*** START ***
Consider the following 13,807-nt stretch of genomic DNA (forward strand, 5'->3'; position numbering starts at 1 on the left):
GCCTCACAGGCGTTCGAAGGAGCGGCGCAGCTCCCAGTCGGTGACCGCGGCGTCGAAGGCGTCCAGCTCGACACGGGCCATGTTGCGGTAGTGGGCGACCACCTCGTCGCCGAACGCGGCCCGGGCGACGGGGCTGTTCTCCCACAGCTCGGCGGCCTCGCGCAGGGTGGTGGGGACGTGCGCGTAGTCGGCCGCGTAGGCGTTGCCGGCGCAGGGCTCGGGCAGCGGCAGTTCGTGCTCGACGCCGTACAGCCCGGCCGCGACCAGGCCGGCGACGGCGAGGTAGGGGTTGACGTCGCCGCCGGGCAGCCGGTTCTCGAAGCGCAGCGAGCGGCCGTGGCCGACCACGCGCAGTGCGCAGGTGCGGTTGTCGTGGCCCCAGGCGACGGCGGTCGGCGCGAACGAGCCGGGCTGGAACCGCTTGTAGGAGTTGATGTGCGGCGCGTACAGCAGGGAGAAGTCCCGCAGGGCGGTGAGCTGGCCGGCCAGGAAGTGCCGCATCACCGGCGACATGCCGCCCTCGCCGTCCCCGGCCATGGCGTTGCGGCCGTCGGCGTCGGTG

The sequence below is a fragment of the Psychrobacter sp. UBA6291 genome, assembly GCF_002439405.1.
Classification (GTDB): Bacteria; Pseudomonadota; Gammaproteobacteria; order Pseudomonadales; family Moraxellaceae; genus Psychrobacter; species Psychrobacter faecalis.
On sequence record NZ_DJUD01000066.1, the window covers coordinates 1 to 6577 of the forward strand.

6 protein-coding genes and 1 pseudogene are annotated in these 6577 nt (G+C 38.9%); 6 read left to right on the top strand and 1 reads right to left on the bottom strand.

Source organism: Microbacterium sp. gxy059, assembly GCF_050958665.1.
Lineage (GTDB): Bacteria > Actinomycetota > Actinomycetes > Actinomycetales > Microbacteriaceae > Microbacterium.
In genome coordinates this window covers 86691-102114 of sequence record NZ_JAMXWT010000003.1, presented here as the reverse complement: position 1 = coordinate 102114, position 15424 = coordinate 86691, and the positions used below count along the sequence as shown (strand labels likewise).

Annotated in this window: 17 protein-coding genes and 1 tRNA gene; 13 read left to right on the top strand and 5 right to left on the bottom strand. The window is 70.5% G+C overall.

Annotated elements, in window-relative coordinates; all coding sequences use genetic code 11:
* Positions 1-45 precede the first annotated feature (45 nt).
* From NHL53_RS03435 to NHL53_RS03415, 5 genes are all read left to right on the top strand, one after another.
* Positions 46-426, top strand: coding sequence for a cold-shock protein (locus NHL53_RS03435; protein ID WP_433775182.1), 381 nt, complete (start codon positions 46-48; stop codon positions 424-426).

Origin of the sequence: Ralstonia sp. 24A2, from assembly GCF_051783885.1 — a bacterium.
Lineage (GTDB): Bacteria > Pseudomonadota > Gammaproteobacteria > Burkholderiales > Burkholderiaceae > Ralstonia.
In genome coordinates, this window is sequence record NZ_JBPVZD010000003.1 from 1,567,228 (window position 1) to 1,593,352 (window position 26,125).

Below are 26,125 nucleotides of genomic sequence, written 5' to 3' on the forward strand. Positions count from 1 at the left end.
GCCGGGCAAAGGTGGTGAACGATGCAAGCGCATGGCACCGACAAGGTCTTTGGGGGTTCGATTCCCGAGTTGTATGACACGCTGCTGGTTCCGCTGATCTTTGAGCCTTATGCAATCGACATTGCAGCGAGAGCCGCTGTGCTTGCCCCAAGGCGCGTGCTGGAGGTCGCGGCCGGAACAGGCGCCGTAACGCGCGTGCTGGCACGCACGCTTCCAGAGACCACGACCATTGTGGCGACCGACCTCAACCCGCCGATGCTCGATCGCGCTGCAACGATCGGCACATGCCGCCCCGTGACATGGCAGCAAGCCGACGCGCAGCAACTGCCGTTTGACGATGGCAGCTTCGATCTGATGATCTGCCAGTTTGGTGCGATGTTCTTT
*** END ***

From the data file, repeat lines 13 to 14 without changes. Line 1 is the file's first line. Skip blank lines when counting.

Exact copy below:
* From NHL53_RS03435 to NHL53_RS03415, 5 genes are all read left to right on the top strand, one after another.
* Positions 46-426, top strand: coding sequence for a cold-shock protein (locus NHL53_RS03435; protein ID WP_433775182.1), 381 nt, complete (start codon positions 46-48; stop codon positions 424-426).